Hello everyone, I am so thrilled to be introducing Lara, my first ever dietetic intern.
Lara is a recent graduate from the Nutrition and Food Program at Ryerson University and is currently completing a portion of her independent internship with yours truly.
Among a host of potential topics, Lara decided to broach perhaps the most challenging of them all: GMOs.
I give her great credit for this choice because addressing this highly controversial topic area in a 3-part blog series is no easy task, but alas someone had to do it.
All articles were reviewed and copy edited by yours truly, and feedback was provided to Lara throughout the developmental process to improve her understanding of what is required to write impactful evidence-based content for the web.
With that out of the way and without further adieu I proudly present you Part I of her three-part investigative writing series on GMOs.
So What are GMOs Anyway?
By Lara Malak
The word GMO means different things to different people, but let’s establish a baseline for today’s discussion by starting with the World Health Organizations (WHO) Definition:
“Genetically modified organisms (GMOs) can be defined as organisms (i.e. plants, animals or microorganisms) in which the genetic material (DNA) has been altered in a way that does not occur naturally by mating and/or natural recombination.” 4.
The process of genetically modifying food is done through what is known as genetic engineering. This process involves identifying the gene responsible for a trait of interest, then using biotechnology to isolate and insert that gene into the DNA of the desired organism to prepare for the final step of growing the organism 7.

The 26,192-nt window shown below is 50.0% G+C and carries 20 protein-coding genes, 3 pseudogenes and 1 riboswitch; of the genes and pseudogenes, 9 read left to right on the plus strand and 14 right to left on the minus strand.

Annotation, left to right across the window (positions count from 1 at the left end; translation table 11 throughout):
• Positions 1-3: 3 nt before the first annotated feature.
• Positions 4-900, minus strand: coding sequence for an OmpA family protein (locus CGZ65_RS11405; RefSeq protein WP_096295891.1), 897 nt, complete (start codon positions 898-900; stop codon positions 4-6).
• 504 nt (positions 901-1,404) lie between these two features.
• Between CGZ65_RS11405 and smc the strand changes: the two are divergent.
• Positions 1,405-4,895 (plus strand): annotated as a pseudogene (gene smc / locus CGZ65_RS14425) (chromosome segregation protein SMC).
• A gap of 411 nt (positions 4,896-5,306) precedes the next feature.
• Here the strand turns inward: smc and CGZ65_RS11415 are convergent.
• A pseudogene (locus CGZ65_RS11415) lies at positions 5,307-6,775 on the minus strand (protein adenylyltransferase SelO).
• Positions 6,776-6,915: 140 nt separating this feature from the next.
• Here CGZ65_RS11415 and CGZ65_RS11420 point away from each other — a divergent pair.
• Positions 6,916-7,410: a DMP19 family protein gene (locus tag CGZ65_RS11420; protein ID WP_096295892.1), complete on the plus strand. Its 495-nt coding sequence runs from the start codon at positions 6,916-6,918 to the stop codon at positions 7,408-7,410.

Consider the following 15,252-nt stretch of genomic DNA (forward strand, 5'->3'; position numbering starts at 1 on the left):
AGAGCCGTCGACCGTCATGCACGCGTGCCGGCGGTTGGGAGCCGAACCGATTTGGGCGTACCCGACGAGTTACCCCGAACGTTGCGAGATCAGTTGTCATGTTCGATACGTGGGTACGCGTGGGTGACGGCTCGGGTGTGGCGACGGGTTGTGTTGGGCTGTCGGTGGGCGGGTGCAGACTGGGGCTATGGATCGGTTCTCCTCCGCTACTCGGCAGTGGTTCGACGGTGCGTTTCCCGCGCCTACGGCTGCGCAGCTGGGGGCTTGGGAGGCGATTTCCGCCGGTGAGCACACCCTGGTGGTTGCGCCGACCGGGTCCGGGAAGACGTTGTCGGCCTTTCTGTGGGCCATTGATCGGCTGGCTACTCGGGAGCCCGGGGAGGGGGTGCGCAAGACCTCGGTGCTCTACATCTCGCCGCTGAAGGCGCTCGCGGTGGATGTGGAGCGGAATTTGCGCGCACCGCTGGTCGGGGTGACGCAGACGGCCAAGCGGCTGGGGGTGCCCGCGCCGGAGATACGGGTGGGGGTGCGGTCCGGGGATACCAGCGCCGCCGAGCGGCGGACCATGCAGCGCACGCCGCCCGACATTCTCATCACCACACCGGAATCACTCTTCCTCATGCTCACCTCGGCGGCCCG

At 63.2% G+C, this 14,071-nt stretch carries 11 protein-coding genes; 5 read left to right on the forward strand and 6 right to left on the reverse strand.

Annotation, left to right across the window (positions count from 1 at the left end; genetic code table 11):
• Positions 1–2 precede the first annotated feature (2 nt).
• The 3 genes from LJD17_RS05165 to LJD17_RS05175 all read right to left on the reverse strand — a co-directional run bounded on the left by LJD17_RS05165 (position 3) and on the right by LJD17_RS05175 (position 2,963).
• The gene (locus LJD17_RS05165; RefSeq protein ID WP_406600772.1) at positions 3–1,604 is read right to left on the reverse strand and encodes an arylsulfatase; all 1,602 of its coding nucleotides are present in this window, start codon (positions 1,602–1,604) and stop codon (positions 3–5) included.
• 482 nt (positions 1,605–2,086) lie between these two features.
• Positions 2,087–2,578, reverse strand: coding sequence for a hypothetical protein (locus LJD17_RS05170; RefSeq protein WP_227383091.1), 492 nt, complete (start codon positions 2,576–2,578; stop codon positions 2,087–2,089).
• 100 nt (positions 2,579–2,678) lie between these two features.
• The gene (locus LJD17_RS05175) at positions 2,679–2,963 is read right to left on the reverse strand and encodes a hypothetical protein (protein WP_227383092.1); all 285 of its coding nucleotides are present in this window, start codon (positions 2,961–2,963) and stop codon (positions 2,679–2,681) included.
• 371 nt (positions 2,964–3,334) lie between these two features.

Although we may think that gene engineering is a new phenomenon, farmers have been doing it for centuries 11. Selective breeding, when organisms with desired traits were mated to produce offspring with the intention of combining these traits, has long been commonplace8.
Let’s look at carrots, for example.
Carrots weren’t always orange.
In fact, they were once white, yellow and purple 3.
It wasn’t until the 17th century that orange carrots were developed. The Dutch, also known as the carrot farmers, used the selective breeding process to grow orange carrots in great abundance. This process was very successful that the production of orange carrots surpassed all the other forms of carrots 3. There isn’t much historical evidence to state why developing a great amount of orange carrots happened, but stories that have been passed down say it’s because the Dutch wanted to honor William III of England – widely known as William of Orange for political reasons 3. This is the reason why today we see an abundance of orange carrots in the grocery stores today.
Different Generations Of GMOs
The goal of first-generation of GMOs is to reduce the use of agricultural inputs to control pests, such as pesticides, herbicides and fertilizers 9. An example of this is Bacillus thuringiensis (Bt) corn, which has been genetically modified to produce its own toxin to act as a pesticide.
The process of producing the Bt corn involves in isolating the gene from soil bacterium, which produces the Bt bacteria and inserting it into corn’s DNA 6. The first generation of GMOs are mainly used and found in larger-scale industrial agriculture 1.
The second generation of GMOs aim to improve the properties of the crops. Increasing shelf life, improving nutritional value and/or drought and flood tolerances are just some examples of properties that may be targeted 9.
Golden Rice, which has been genetically modified to have more vitamin A, is a prime example. It has been primarily used to help combat malnutrition in countries, in which rice is a staple food 2.
The third generation of GMOs involves producing plant-based pharmaceutical drugs cheaper and more efficiently. These include vaccines, antibodies and therapeutic proteins. Industrial products, such as plastics, cosmetics, enzymes and epoxies are also involved in this generation 5. An example of this is producing edible vaccines for HIV, tooth decay, Hepatitis B from corn, potato, rice, wheat, barley, tomato and banana 5. Their efficiency in which they can be transported and stored and because they largely consumed are the reasons why these particular crops have been selected 5. Many medicines had to be extracted from blood donors, animal parts or even cadavers before GMO existed. This caused problems such as risk of transmission of diseases, unreliable quality and supply.